Growing up in an upper-middle-class suburb of the Minneapolis/Saint Paul metro area, I had led a moderately sheltered life. Our class didn’t know what diversity was until a Hispanic girl moved in at the end of the sixth grade, and two colored boys in eighth grade. Even then, everyone was Christian. We learned about other religions through Cable-In-The-Classroom programs and a couple of speakers from the local churches, but there were only a few of us who had ever met anyone who wasn’t Christian.
That was until the first day after Christmas vacation in tenth grade. It was just after first hour that I saw her. It was all I could do to avoid staring at her. Her skin was olive and her eyes were intense. She was about as tall as I was, and I was nearing five feet eight inches. But what caught my attention wasn’t her skin or her eyes, no, it was the way she was dressed.
She wore a long black robe-like thing that was accented with little gold flowers at the wrists and the bottom hem. When she lifted her arms to reach into her locker, I could see that she was wearing a dark purple long-sleeved shirt under it. What struck me dumb was the silky, purple cloth she had wrapped around her head and neck. At once, it was both mesmerizing and terrifying. Wasn’t that what the terrorists wore? The ones that crashed the planes into the towers? My thoughts raced, my heart pounded. A quick glance around proved that I was not the only one who felt this way. Even the Hispanic girl was whispering and pointing at this new girl. I wanted nothing more than to walk over and yank that scarf of the girl’s head.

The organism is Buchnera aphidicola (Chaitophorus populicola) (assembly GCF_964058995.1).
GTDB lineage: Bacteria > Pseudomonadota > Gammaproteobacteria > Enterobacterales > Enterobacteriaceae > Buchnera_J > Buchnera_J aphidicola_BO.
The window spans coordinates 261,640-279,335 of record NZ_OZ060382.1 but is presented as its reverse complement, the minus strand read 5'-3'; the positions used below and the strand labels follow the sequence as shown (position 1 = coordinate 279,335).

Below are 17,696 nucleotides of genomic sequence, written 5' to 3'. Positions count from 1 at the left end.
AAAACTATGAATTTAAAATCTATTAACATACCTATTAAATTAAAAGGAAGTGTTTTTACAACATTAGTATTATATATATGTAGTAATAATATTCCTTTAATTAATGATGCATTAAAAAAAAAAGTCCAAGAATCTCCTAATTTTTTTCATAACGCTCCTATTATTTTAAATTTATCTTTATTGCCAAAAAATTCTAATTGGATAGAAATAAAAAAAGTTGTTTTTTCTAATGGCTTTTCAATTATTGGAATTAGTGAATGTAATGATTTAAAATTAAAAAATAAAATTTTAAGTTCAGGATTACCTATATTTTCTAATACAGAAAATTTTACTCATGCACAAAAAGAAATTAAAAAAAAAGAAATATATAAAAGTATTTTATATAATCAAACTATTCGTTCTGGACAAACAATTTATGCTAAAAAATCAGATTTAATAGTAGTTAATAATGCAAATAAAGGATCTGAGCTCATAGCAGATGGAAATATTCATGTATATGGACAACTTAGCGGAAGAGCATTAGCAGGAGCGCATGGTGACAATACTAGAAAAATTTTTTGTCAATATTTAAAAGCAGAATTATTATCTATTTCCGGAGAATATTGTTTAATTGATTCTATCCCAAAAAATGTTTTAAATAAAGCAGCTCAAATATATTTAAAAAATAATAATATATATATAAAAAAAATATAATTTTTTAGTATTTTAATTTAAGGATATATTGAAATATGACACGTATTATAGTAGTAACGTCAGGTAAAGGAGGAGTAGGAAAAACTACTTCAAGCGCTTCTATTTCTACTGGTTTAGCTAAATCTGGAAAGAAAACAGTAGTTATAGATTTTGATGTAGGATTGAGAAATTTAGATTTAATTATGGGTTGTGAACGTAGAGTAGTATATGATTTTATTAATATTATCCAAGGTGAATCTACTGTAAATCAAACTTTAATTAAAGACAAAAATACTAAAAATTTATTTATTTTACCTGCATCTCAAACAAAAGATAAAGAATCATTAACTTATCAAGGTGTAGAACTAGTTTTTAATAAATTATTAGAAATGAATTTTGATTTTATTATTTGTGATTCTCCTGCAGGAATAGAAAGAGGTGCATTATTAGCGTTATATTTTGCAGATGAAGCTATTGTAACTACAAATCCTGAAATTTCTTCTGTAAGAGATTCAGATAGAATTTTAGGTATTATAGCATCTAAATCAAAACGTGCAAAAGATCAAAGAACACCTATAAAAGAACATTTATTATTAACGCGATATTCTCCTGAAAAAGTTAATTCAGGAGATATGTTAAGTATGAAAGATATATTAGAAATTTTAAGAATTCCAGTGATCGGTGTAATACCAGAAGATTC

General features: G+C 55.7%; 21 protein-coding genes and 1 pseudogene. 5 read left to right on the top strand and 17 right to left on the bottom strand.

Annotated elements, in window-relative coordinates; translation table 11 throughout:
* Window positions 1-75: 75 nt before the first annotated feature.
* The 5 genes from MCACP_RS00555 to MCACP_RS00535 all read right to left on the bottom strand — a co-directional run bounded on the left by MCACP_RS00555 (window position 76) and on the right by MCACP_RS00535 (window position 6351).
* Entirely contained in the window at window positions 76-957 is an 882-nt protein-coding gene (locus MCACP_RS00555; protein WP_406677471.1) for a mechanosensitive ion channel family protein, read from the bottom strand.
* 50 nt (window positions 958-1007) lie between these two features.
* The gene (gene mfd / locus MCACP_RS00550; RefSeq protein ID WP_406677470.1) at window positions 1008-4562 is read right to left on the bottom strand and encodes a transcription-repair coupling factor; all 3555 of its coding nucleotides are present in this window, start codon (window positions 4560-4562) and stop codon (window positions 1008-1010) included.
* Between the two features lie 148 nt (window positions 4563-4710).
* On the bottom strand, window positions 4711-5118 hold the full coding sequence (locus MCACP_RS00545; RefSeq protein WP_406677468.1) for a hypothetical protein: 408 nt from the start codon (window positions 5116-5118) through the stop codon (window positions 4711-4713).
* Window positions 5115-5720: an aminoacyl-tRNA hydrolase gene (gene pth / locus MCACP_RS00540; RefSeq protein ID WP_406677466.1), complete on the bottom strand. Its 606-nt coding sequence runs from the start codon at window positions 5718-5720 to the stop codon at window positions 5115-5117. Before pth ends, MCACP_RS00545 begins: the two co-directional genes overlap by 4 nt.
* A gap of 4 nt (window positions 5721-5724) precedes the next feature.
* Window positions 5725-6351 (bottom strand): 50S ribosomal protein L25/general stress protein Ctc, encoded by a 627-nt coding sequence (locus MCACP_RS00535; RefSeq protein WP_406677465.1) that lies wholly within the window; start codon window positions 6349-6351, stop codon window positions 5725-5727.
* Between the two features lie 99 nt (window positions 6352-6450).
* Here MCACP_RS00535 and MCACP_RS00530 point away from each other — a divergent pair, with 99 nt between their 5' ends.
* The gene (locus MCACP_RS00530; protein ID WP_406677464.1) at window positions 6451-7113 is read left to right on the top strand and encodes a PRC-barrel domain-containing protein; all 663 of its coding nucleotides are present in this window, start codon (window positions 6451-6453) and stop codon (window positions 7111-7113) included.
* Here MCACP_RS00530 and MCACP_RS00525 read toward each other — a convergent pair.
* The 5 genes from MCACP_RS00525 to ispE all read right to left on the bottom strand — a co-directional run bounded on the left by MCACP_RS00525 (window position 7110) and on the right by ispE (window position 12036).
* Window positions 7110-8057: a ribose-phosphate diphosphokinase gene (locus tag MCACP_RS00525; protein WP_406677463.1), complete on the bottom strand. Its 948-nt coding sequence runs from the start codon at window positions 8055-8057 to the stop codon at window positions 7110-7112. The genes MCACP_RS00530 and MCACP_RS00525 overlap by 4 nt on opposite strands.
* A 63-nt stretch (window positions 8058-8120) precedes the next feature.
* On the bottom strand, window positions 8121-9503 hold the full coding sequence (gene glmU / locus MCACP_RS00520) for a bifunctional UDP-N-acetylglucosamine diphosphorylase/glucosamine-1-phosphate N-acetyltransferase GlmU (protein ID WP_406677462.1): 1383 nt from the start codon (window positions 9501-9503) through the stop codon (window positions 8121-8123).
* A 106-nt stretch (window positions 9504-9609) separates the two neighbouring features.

I was still working up my nerve to go over and tell this new girl, this terrorist wannabe, off when the bell rang, and I had to bolt down the hall to class. I would have to deal with this threat later. Maybe at lunch.
I slid into my seat at the back of my math class just as the teacher, Mr. Warden, walked in. I sighed, relieved that I had avoided being marked tardy. The sigh was cut short, however, when I caught sight of the person walking in just behind him.
“Great,” I growled under my breath. My best friend, Shelly Johnson, shot me a clueless look, and I quickly scribbled a note on the back of an old worksheet and shoved it into her hand.
“Look at her. She’s a terrorist; we have to do something. How could they possibly expect us to accept her?” said the note. I watched her eyes widen in horror. I nodded when she met my gaze again, and then motioned for her to hand it to our other best friend, Kiki Newman. She read the note, looked up at me with an eyebrow raised, and then re-read the note.
“Everyone,” Mr. Warden said, interrupting our little meeting, “This is Fatima Sarraf. Her family’s just moved here from New York.”
“Looking for a new target? Didn’t give your God enough of a thrill when you trashed the twin towers?” Shelly catcalled. I tried hard to stifle a giggle. Mr. Warden shot us both a harsh look, but the girl didn’t waver. Her confidence infuriated me, so I added, “She’s probably here as a spy for the Taliban! I wonder when her beard will come in?” Shelly and Kiki both jerked forward, roaring with laughter. A few others laughed as well, but stopped abruptly as Mr. W spoke next.